Marquette Track and Field: Team starts the season with an emphasis on endurance
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The Marquette track and field teams hope expanded off-season workouts lead to a successful 2011-’12 campaign, especially in the season opener this weekend at the Blue & Gold Invitational at Notre Dame, Ind.
The fall has been difficult for the athletes, as the teams have worked on increasing their endurance and stamina, junior distance runner Kyle Winter said.
Winter – who ran the fifth fastest 800-meter race in school history at last season’s Meyo Invitational –looks to build on that success this weekend.
He said he aims for a time between 2 minutes, 28 seconds and 2:30 in the 1000-meter race, a new event for him, which would qualify him for the Big East Championships.
Winter is confident that increased endurance workouts will help him achieve his goal, even with the increased distance.
“This year we’ve done a lot more endurance, like running miles, more threshold training, and just heavier stuff than we’ve done the last two years,” he said.
Winter believes this training has allowed him to transition from 500-meter race to 1000-meter. Threshold training forces athletes to run their hardest, fastest pace for a specific amount of time, as opposed to typical tempo running.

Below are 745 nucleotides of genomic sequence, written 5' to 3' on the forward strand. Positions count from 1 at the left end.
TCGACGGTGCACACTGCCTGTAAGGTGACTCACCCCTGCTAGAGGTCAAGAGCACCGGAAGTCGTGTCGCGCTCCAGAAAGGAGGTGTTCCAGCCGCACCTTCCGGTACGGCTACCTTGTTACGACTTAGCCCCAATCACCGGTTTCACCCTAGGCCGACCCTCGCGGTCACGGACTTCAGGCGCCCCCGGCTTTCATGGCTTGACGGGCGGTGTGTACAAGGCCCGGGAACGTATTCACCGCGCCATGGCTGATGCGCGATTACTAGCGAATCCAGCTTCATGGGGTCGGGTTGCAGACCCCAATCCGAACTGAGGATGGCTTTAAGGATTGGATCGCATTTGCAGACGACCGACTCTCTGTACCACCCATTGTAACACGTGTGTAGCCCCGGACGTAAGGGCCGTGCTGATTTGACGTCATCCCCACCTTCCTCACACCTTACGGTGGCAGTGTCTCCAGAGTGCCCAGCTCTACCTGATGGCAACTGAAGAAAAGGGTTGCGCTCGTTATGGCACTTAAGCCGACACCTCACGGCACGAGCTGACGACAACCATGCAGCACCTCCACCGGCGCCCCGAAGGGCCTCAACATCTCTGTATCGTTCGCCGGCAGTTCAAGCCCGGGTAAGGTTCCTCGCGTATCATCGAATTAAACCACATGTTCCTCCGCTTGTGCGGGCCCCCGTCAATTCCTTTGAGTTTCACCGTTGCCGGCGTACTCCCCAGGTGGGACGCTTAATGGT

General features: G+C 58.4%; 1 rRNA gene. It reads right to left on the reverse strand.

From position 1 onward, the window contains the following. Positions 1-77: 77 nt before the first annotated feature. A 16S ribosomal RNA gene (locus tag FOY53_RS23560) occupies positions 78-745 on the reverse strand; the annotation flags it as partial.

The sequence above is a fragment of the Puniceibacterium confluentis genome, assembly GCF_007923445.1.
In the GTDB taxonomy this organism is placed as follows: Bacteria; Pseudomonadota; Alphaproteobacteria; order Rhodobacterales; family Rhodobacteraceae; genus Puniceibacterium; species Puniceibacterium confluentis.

Fifth year senior sprinter Tyler O’Brien felt this shift in training was positive.
“The fall has been good,” he said. “We’ve had rigorous workouts … but they also incorporated some speed work, which was good. It was good to get in some of (both) during the off-season.”
Both runners are excited to return to the track after months of in-house training.
“It’s a good indicator to see where you are at in your events,” O’Brien said. “Hopefully we can lay down some Big East marks so we don’t have to worry about it later in the year.”
Although the meet means little in their grand goals for the season, Winter thought simply racing other schools is important in instilling a competitive drive into everyone.
“(This weekend) is just about getting out there and seeing how we’ve progressed from August until now,” he said. “We want to see how we measure up. It’s not about dominating. We’re going out there to prove to ourselves that we’re getting better.”
Fifth year coach Bert Rogers said he views this weekend as a “time trial,” and said many athletes will not compete.
However, Rogers was direct in stating a goal for the women’s team.
“Last year, on the women’s side we were very young. This year we want to see them start off the year at a quicker pace,” Rogers said.
One of the pieces for this “quicker pace,” sophomore sprinter and jumper Carlye Schuh, said the team is prepared to answer the call.
“We’ve spent a lot of time in the weight room with long and hard workouts,” she said. “I think after working so hard in the fall, we’re ready to just get out there and compete.”
Last season, Schuh set a school freshman record at the Blue & Gold Invitational with a long jump of 18 feet, 6.04 inches, which she would later top. But according to her, these weekends are not about actual times, but competing and having fun.
“You don’t want to put a lot of pressure on yourself in the first meet. Just go out there and have fun with it,” Schuh said.